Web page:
By David Irvin
For nearly three months she has quietly followed her daily routine, trying to maintain her composure and show the world everything is all right.
But in the back of Lynda Crozier-Sweet’s mind, the haunting memory of her niece’s mysterious death in October lingers.
Her niece, Kimberly Susan Novak, died Oct. 28 in her home on Cannon Air Force Base. She was 20.
Nearly three months later, Crozier-Sweet and Novak’s family are still waiting to hear about how she died.
Crozier-Sweet said the Air Force hasn’t released any information about the case to her brother, Novak’s father, a decision family members say denies them any chance of closure.
“We don’t feel that she just dropped dead of natural causes,” Crozier-Sweet said Wednesday in a phone interview from her home in Pleasant Ridge, Mich.
She said the family believes Novak died under suspicious circumstances. The possibility the death could be a homicide haunts the family. But even more haunting is their fear this case will simply disappear.
“Our family is small, and I don’t want to think just because our family is small this whole thing is just going to be swept under the rug,” Crozier-Sweet said. Being thousands of miles from Clovis adds to their alienation, she said.
Crozier-Sweet said Novak’s father has been contacting the Office of Special Investigations at Cannon, but after nearly three months, he hasn’t made any inroads.
Attempts to reach other family members, including Novak’s husband Edward Novak II of Cannon, were unsuccessful.
Novak was honorably discharged from the Air Force in August after having a baby, Crozier-Sweet said.
Capt. Andre Kok of Cannon Public Affairs said there is no new information in the case that can be released. Col. John Posner, commander at Cannon, said in December he doesn’t know the cause of death. He also said there have been no arrests in connection with the death.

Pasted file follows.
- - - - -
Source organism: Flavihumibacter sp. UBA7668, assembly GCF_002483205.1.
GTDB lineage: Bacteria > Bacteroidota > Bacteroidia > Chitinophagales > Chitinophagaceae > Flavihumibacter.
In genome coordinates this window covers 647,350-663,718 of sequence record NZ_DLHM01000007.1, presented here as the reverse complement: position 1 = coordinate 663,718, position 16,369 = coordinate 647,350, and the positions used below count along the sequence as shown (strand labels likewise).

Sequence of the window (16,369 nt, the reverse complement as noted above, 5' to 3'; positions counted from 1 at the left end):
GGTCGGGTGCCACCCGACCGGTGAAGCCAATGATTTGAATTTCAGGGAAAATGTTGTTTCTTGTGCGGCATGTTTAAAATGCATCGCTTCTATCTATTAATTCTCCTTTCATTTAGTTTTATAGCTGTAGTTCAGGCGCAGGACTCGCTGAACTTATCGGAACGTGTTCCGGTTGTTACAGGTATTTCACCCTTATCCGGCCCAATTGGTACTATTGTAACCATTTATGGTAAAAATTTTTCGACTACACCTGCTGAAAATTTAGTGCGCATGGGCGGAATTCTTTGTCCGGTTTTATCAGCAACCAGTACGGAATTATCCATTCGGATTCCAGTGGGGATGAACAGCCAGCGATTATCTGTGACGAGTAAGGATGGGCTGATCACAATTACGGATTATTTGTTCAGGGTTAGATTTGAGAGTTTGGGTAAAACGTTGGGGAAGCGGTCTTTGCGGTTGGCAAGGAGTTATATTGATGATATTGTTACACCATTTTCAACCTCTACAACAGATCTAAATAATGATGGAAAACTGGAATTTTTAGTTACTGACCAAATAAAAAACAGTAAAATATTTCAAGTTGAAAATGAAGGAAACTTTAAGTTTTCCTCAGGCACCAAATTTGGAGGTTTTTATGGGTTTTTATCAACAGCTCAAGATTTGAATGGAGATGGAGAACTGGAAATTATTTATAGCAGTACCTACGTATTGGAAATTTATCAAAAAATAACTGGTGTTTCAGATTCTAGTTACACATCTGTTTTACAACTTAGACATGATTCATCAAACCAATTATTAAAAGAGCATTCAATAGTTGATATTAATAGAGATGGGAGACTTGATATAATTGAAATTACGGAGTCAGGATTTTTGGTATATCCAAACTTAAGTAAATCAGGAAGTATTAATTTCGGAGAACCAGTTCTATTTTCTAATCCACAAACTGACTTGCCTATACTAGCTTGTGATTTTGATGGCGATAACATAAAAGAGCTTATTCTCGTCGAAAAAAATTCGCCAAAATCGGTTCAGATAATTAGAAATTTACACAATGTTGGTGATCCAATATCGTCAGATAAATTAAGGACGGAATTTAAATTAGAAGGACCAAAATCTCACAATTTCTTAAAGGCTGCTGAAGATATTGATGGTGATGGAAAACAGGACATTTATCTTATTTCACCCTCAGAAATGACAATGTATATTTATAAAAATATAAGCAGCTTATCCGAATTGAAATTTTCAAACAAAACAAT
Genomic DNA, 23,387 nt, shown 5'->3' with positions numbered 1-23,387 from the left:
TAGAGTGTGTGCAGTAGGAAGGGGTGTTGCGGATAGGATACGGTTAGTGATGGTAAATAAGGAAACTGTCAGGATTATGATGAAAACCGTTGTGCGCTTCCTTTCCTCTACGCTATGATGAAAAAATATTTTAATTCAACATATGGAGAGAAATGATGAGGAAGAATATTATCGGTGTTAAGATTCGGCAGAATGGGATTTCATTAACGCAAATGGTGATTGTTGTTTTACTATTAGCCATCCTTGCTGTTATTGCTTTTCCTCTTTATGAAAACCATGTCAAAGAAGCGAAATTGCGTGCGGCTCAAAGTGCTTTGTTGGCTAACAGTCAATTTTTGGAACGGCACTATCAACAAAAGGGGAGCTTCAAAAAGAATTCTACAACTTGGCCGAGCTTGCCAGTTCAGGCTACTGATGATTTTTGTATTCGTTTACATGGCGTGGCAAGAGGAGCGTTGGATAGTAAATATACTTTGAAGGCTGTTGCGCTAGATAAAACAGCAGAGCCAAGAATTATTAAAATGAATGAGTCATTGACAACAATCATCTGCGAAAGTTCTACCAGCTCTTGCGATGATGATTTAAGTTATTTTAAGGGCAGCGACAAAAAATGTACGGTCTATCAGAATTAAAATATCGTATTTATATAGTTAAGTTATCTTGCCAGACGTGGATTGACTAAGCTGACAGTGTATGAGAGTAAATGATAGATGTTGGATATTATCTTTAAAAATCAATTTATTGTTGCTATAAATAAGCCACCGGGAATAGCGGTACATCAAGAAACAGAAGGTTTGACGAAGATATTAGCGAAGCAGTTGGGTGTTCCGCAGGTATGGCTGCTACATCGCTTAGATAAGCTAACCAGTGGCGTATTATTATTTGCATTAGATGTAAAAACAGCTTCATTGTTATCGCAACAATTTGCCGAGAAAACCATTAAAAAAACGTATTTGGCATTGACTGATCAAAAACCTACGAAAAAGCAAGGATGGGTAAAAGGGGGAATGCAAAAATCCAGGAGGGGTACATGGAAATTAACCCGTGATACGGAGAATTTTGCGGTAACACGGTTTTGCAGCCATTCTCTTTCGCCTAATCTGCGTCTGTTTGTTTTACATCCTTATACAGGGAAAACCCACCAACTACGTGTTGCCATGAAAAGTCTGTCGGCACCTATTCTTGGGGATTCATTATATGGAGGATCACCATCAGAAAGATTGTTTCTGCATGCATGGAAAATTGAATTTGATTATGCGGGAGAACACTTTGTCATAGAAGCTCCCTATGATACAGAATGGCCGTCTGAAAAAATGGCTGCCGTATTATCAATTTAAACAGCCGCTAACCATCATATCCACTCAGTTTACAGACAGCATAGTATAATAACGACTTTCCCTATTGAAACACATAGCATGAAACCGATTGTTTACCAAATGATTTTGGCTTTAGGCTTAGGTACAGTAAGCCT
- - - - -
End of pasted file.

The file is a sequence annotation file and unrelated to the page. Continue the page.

“Basically what we want to do is let our OSI carry out a complete and thorough investigation,” Kok said.
Officials at the New Mexico Office of the Medical Investigator said they haven’t received the toxicology report on Novak, which is holding up the publication of the autopsy reports. Additionally, the death certificate has not been signed, meaning there isn’t enough information to say for sure how she died, officials said.
Capt. Regen Wilson, director of public affairs for the Office of Special Investigations for the Air Force, said he wasn’t familiar with the Novak case, but said it is standard procedure to withhold information from the public before the findings come in.
He said discussing a case with the media or the family could jeopardize the integrity of the investigation.
“There’s no set timeline for anything,” he said. “We investigate until we arrive at a conclusion of one sort or another.”
But three months after Novak’s mysterious death, that’s no comfort to her family.
“I am ready to get some justice for my niece,” Crozier-Sweet said. “We are all just wondering, what happened to our Kim?”